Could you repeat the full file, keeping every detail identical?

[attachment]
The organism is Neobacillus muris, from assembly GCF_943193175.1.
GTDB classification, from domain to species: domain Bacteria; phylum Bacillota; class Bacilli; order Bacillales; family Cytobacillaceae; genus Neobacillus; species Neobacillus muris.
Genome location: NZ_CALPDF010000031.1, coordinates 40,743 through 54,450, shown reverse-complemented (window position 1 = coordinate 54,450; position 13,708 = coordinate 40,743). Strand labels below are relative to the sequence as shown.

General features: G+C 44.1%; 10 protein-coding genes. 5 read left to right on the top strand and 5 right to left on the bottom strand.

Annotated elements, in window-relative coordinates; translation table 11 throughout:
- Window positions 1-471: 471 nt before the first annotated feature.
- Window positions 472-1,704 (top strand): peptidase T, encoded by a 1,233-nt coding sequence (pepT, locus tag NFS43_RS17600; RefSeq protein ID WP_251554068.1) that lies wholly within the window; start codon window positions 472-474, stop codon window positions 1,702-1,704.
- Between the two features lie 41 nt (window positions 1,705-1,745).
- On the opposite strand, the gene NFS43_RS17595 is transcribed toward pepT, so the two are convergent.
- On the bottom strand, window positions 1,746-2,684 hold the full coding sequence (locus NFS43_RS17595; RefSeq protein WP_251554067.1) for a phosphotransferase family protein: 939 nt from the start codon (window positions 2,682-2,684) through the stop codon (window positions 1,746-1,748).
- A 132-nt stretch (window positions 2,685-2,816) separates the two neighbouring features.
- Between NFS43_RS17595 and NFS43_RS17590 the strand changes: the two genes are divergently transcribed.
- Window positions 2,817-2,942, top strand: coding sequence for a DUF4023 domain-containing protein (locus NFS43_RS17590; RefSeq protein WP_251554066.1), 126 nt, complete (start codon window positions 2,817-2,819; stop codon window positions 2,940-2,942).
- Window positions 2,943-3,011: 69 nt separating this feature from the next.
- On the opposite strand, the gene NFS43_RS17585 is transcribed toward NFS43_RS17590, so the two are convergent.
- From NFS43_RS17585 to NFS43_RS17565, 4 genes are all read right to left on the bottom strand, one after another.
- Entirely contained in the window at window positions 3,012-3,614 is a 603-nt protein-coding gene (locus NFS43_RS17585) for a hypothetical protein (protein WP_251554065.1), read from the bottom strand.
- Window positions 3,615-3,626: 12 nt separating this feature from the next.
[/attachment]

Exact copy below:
The organism is Neobacillus muris, from assembly GCF_943193175.1.
GTDB classification, from domain to species: domain Bacteria; phylum Bacillota; class Bacilli; order Bacillales; family Cytobacillaceae; genus Neobacillus; species Neobacillus muris.
Genome location: NZ_CALPDF010000031.1, coordinates 40,743 through 54,450, shown reverse-complemented (window position 1 = coordinate 54,450; position 13,708 = coordinate 40,743). Strand labels below are relative to the sequence as shown.

General features: G+C 44.1%; 10 protein-coding genes. 5 read left to right on the top strand and 5 right to left on the bottom strand.

Annotated elements, in window-relative coordinates; translation table 11 throughout:
- Window positions 1-471: 471 nt before the first annotated feature.
- Window positions 472-1,704 (top strand): peptidase T, encoded by a 1,233-nt coding sequence (pepT, locus tag NFS43_RS17600; RefSeq protein ID WP_251554068.1) that lies wholly within the window; start codon window positions 472-474, stop codon window positions 1,702-1,704.
- Between the two features lie 41 nt (window positions 1,705-1,745).
- On the opposite strand, the gene NFS43_RS17595 is transcribed toward pepT, so the two are convergent.
- On the bottom strand, window positions 1,746-2,684 hold the full coding sequence (locus NFS43_RS17595; RefSeq protein WP_251554067.1) for a phosphotransferase family protein: 939 nt from the start codon (window positions 2,682-2,684) through the stop codon (window positions 1,746-1,748).
- A 132-nt stretch (window positions 2,685-2,816) separates the two neighbouring features.
- Between NFS43_RS17595 and NFS43_RS17590 the strand changes: the two genes are divergently transcribed.
- Window positions 2,817-2,942, top strand: coding sequence for a DUF4023 domain-containing protein (locus NFS43_RS17590; RefSeq protein WP_251554066.1), 126 nt, complete (start codon window positions 2,817-2,819; stop codon window positions 2,940-2,942).
- Window positions 2,943-3,011: 69 nt separating this feature from the next.
- On the opposite strand, the gene NFS43_RS17585 is transcribed toward NFS43_RS17590, so the two are convergent.
- From NFS43_RS17585 to NFS43_RS17565, 4 genes are all read right to left on the bottom strand, one after another.
- Entirely contained in the window at window positions 3,012-3,614 is a 603-nt protein-coding gene (locus NFS43_RS17585) for a hypothetical protein (protein WP_251554065.1), read from the bottom strand.
- Window positions 3,615-3,626: 12 nt separating this feature from the next.